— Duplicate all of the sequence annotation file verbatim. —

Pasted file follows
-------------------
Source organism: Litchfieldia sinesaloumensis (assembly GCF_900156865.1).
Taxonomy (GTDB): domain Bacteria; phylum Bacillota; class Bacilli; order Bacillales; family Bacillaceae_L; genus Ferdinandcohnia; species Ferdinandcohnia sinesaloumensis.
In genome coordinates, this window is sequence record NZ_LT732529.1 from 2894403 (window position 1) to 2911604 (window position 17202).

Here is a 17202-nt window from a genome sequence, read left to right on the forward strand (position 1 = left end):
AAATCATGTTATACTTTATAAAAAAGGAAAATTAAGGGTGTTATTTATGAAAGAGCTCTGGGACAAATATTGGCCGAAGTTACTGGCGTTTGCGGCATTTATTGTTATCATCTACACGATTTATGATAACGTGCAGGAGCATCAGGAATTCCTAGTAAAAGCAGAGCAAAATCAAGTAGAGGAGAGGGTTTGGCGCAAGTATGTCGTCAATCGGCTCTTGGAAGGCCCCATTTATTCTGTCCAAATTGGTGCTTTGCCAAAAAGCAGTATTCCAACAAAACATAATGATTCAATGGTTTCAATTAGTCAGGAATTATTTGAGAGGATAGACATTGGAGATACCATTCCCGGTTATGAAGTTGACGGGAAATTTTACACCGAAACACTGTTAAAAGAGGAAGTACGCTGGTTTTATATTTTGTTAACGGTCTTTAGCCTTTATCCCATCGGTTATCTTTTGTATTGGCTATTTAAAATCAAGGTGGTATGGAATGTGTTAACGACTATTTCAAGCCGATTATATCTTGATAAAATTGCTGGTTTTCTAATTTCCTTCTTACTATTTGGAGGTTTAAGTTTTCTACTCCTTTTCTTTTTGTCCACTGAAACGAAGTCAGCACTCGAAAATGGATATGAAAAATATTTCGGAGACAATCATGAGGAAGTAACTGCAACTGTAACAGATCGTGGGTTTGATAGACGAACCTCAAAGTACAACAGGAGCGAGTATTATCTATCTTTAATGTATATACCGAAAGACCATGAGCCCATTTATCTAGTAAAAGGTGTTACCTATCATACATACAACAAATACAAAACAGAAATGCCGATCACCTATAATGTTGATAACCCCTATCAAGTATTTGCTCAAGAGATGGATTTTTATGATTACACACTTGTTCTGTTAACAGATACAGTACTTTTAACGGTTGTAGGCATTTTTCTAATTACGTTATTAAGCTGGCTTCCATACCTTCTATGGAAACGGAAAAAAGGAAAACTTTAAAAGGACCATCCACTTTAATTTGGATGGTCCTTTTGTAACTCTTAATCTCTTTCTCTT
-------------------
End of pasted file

Source organism: Litchfieldia sinesaloumensis (assembly GCF_900156865.1).
Taxonomy (GTDB): domain Bacteria; phylum Bacillota; class Bacilli; order Bacillales; family Bacillaceae_L; genus Ferdinandcohnia; species Ferdinandcohnia sinesaloumensis.
In genome coordinates, this window is sequence record NZ_LT732529.1 from 2894403 (window position 1) to 2911604 (window position 17202).

Here is a 17202-nt window from a genome sequence, read left to right on the forward strand (position 1 = left end):
AAATCATGTTATACTTTATAAAAAAGGAAAATTAAGGGTGTTATTTATGAAAGAGCTCTGGGACAAATATTGGCCGAAGTTACTGGCGTTTGCGGCATTTATTGTTATCATCTACACGATTTATGATAACGTGCAGGAGCATCAGGAATTCCTAGTAAAAGCAGAGCAAAATCAAGTAGAGGAGAGGGTTTGGCGCAAGTATGTCGTCAATCGGCTCTTGGAAGGCCCCATTTATTCTGTCCAAATTGGTGCTTTGCCAAAAAGCAGTATTCCAACAAAACATAATGATTCAATGGTTTCAATTAGTCAGGAATTATTTGAGAGGATAGACATTGGAGATACCATTCCCGGTTATGAAGTTGACGGGAAATTTTACACCGAAACACTGTTAAAAGAGGAAGTACGCTGGTTTTATATTTTGTTAACGGTCTTTAGCCTTTATCCCATCGGTTATCTTTTGTATTGGCTATTTAAAATCAAGGTGGTATGGAATGTGTTAACGACTATTTCAAGCCGATTATATCTTGATAAAATTGCTGGTTTTCTAATTTCCTTCTTACTATTTGGAGGTTTAAGTTTTCTACTCCTTTTCTTTTTGTCCACTGAAACGAAGTCAGCACTCGAAAATGGATATGAAAAATATTTCGGAGACAATCATGAGGAAGTAACTGCAACTGTAACAGATCGTGGGTTTGATAGACGAACCTCAAAGTACAACAGGAGCGAGTATTATCTATCTTTAATGTATATACCGAAAGACCATGAGCCCATTTATCTAGTAAAAGGTGTTACCTATCATACATACAACAAATACAAAACAGAAATGCCGATCACCTATAATGTTGATAACCCCTATCAAGTATTTGCTCAAGAGATGGATTTTTATGATTACACACTTGTTCTGTTAACAGATACAGTACTTTTAACGGTTGTAGGCATTTTTCTAATTACGTTATTAAGCTGGCTTCCATACCTTCTATGGAAACGGAAAAAAGGAAAACTTTAAAAGGACCATCCACTTTAATTTGGATGGTCCTTTTGTAACTCTTAATCTCTTTCTCTT